Another way to speak of this is to portray it as living “at the edge.” The edge is the place where the two worlds intersect. It is a moving edge because it is the location of the Kingdom’s recreation/redemption/saving of the world. It is the place where hope meets despair and hope becomes real hope. It is the place where faith meets faithlessness and faith becomes real. It is the place where love meets fear and shines as real love. This is Calvary and the empty tomb — the moving edge that we must always be moving with. It is the place where the famous words of the Order for Burial are always applicable:

Thou only art immortal, the creator and maker of mankind;
and we are mortal, formed of the earth, and unto earth shall
we return.  For so thou didst ordain when thou createdst me,
saying, “Dust thou art, and unto dust shalt thou return.”  All
we go down to the dust; yet even at the grave we make
our song:  Alleluia, alleluia, alleluia.

But that impossible possibility brings another challenge. It is the definite possibility, (dare I say certainty?) of being ostracized by those in both “kingdoms” who opt for their “kingdom” to the exclusion of the other as the life-giving way to live.

The latest eruptions in the Middle East – Egypt and Syria – force me to ask what “the Way of impossible possibility” looks like. Not an easy question. Not an easy answer. But, nonetheless, one that has a clear approach from the perspective of the Body of Christ. To paraphrase Pope Francis, the only way forward is with prayer and fasting. The eye of the needle. The challenge to hold (to hug with love) both, The New York Times (or The Wall Street Journal if you prefer) and the Bible at the same time and, in so doing, to stay relational — to stay in the impossible possibility. It seems to be a giant opportunity to walk the way of the cross and resurrection both as the way we must walk if we seek revelation of way the way forward looks while, at the same time, being reminded that the way forward will look, somehow, like a cross and a resurrection. At least that is what it seems to involve from the perspective of one who sees through a glass darkly and in need of God’s mercy…

Here are some passages and a reflection from Thomas a Kempis that might assist you in your reflection on this “thorny” path (pun intended).

———————–

Psalms 34
[1] I will bless the LORD at all times;
his praise shall continually be in my mouth.
[2] My soul makes its boast in the LORD;
let the afflicted hear and be glad.
[3] O magnify the LORD with me,
and let us exalt his name together!
[4] I sought the LORD, and he answered me,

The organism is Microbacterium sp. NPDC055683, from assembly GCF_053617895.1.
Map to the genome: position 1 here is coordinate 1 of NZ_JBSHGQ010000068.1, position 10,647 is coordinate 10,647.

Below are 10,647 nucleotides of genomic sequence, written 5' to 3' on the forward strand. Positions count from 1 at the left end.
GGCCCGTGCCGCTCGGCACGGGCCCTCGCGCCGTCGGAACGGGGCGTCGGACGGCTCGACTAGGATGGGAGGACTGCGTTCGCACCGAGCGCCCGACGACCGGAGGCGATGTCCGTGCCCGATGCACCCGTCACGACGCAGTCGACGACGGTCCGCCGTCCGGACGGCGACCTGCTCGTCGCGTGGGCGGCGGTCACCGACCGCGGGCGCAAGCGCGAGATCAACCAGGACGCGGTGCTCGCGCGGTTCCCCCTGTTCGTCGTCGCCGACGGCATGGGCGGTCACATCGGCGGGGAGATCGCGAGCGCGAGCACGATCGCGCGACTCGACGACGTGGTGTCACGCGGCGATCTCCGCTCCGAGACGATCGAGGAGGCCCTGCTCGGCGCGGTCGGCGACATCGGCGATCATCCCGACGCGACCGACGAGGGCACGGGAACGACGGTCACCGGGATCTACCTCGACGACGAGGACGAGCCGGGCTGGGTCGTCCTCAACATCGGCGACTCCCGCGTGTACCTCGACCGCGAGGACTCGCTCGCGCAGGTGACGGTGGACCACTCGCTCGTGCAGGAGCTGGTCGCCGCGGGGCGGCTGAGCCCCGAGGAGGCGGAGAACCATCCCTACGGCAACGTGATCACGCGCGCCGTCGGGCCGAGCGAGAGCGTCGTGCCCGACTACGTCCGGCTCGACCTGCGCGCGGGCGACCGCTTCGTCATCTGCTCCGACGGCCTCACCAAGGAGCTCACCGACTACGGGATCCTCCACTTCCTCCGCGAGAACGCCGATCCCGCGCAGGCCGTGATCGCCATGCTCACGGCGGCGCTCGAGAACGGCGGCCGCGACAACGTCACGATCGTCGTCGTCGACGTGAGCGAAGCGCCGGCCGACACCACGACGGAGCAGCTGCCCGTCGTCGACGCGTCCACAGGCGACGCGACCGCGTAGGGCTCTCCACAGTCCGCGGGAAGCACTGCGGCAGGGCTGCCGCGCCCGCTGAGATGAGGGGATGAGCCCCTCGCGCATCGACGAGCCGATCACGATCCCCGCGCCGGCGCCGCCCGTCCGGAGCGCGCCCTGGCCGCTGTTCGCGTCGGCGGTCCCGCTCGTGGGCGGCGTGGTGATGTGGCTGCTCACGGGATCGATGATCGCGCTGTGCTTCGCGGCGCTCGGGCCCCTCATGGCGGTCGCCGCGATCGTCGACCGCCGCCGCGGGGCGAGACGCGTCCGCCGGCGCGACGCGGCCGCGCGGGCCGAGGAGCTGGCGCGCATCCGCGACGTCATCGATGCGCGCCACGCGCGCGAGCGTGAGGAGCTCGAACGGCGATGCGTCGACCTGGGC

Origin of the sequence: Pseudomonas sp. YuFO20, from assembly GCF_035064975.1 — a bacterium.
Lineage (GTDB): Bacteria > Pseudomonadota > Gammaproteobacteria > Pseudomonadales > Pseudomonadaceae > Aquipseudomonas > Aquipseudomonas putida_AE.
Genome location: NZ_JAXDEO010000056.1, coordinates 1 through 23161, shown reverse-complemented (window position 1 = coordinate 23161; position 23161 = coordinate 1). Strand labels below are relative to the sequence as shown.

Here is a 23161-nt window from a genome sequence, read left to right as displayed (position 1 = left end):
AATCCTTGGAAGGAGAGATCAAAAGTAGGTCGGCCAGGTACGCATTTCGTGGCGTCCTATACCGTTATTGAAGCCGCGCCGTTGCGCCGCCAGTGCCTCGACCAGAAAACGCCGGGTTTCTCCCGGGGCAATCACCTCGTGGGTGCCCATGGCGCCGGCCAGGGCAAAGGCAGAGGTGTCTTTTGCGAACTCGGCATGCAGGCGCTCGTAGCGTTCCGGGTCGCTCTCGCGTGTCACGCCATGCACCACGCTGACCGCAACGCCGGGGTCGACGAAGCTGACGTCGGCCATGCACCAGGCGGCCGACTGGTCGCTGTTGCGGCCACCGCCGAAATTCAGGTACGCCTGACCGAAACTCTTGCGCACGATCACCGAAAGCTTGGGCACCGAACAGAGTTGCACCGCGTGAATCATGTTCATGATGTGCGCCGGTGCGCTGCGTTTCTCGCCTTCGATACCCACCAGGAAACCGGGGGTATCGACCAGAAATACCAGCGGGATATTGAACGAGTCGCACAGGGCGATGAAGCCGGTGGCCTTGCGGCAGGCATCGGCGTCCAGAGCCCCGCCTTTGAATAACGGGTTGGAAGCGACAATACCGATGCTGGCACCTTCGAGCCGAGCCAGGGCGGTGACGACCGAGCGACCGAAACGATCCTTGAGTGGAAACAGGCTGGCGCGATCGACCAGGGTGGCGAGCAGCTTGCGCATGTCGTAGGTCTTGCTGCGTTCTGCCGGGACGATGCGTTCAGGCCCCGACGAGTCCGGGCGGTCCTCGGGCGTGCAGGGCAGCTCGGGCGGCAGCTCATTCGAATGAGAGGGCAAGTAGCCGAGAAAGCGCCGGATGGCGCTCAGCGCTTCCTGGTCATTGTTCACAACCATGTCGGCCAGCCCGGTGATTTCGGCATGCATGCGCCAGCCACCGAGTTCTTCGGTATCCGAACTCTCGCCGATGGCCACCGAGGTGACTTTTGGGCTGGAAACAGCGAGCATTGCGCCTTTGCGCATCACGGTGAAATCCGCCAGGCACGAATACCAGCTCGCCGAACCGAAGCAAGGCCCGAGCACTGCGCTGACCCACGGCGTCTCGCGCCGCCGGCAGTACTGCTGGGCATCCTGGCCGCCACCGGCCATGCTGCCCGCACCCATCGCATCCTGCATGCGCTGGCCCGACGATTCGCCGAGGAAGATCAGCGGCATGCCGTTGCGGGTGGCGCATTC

and delivered me from all my fears.
[5] Look to him, and be radiant;
so your faces shall never be ashamed.
[6] This poor man cried, and the LORD heard him,
and saved him out of all his troubles.
[7] The angel of the LORD encamps
around those who fear him, and delivers them.
[8] O taste and see that the LORD is good!
Happy is the man who takes refuge in him!
[9] O fear the LORD, you his saints,
for those who fear him have no want!
[10] The young lions suffer want and hunger;
but those who seek the LORD lack no good thing.
[11] Come, O sons, listen to me,
I will teach you the fear of the LORD.
[12] What man is there who desires life,
and covets many days, that he may enjoy good?
[13] Keep your tongue from evil,
and your lips from speaking deceit.
[14] Depart from evil, and do good;
seek peace, and pursue it.
[15] The eyes of the LORD are toward the righteous,
and his ears toward their cry.
[16] The face of the LORD is against evildoers,
to cut off the remembrance of them from the earth.
[17] When the righteous cry for help, the LORD hears,
and delivers them out of all their troubles.
[18] The LORD is near to the brokenhearted,
and saves the crushed in spirit.
[19] Many are the afflictions of the righteous;
but the LORD delivers him out of them all.
[20] He keeps all his bones;
not one of them is broken.
[21] Evil shall slay the wicked;
and those who hate the righteous will be condemned.
[22] The LORD redeems the life of his servants;
none of those who take refuge in him will be condemned.

Proverbs 8
[1] Does not wisdom call,
does not understanding raise her voice?
[2] On the heights beside the way,
in the paths she takes her stand;
[3] beside the gates in front of the town,
at the entrance of the portals she cries aloud:
[4] “To you, O men, I call,
and my cry is to the sons of men.
[5] O simple ones, learn prudence;
O foolish men, pay attention.
[6] Hear, for I will speak noble things,
and from my lips will come what is right;
[7] for my mouth will utter truth;
wickedness is an abomination to my lips.
[8] All the words of my mouth are righteous;
there is nothing twisted or crooked in them.
[9] They are all straight to him who understands
and right to those who find knowledge.
[10] Take my instruction instead of silver,
and knowledge rather than choice gold;
[11] for wisdom is better than jewels,
and all that you may desire cannot compare with her.